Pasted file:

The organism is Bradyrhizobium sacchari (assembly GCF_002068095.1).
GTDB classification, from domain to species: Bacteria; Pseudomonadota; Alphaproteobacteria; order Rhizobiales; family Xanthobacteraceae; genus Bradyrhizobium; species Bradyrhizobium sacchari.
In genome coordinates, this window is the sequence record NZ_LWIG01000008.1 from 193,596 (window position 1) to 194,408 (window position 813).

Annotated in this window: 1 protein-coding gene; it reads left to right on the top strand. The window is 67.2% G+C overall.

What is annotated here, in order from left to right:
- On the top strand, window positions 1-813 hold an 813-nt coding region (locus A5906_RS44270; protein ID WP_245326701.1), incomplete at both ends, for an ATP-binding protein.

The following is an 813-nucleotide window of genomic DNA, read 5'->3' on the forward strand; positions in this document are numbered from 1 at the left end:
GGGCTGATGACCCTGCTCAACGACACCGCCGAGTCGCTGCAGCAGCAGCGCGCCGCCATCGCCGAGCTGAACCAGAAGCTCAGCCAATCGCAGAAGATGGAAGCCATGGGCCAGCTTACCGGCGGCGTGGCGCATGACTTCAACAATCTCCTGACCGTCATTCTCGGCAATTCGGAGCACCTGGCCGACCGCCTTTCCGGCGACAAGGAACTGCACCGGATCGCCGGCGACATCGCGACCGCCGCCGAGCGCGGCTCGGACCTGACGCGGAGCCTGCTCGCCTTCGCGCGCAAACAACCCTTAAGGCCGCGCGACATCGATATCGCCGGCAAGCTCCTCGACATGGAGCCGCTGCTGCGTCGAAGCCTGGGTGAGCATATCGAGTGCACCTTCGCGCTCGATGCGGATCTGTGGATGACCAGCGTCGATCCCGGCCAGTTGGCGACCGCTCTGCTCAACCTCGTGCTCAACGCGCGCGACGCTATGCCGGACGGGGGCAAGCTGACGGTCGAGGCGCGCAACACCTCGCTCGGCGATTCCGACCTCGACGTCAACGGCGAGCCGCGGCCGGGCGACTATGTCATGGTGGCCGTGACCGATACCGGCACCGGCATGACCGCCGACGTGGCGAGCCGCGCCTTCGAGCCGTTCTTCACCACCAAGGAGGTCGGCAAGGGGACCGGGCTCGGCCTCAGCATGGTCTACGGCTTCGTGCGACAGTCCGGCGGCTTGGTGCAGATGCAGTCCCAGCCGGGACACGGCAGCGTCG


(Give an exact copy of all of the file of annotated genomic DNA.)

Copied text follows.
The organism is Bradyrhizobium sacchari (assembly GCF_002068095.1).
GTDB classification, from domain to species: Bacteria; Pseudomonadota; Alphaproteobacteria; order Rhizobiales; family Xanthobacteraceae; genus Bradyrhizobium; species Bradyrhizobium sacchari.
In genome coordinates, this window is the sequence record NZ_LWIG01000008.1 from 193,596 (window position 1) to 194,408 (window position 813).

Annotated in this window: 1 protein-coding gene; it reads left to right on the top strand. The window is 67.2% G+C overall.

What is annotated here, in order from left to right:
- On the top strand, window positions 1-813 hold an 813-nt coding region (locus A5906_RS44270; protein ID WP_245326701.1), incomplete at both ends, for an ATP-binding protein.

The following is an 813-nucleotide window of genomic DNA, read 5'->3' on the forward strand; positions in this document are numbered from 1 at the left end:
GGGCTGATGACCCTGCTCAACGACACCGCCGAGTCGCTGCAGCAGCAGCGCGCCGCCATCGCCGAGCTGAACCAGAAGCTCAGCCAATCGCAGAAGATGGAAGCCATGGGCCAGCTTACCGGCGGCGTGGCGCATGACTTCAACAATCTCCTGACCGTCATTCTCGGCAATTCGGAGCACCTGGCCGACCGCCTTTCCGGCGACAAGGAACTGCACCGGATCGCCGGCGACATCGCGACCGCCGCCGAGCGCGGCTCGGACCTGACGCGGAGCCTGCTCGCCTTCGCGCGCAAACAACCCTTAAGGCCGCGCGACATCGATATCGCCGGCAAGCTCCTCGACATGGAGCCGCTGCTGCGTCGAAGCCTGGGTGAGCATATCGAGTGCACCTTCGCGCTCGATGCGGATCTGTGGATGACCAGCGTCGATCCCGGCCAGTTGGCGACCGCTCTGCTCAACCTCGTGCTCAACGCGCGCGACGCTATGCCGGACGGGGGCAAGCTGACGGTCGAGGCGCGCAACACCTCGCTCGGCGATTCCGACCTCGACGTCAACGGCGAGCCGCGGCCGGGCGACTATGTCATGGTGGCCGTGACCGATACCGGCACCGGCATGACCGCCGACGTGGCGAGCCGCGCCTTCGAGCCGTTCTTCACCACCAAGGAGGTCGGCAAGGGGACCGGGCTCGGCCTCAGCATGGTCTACGGCTTCGTGCGACAGTCCGGCGGCTTGGTGCAGATGCAGTCCCAGCCGGGACACGGCAGCGTCG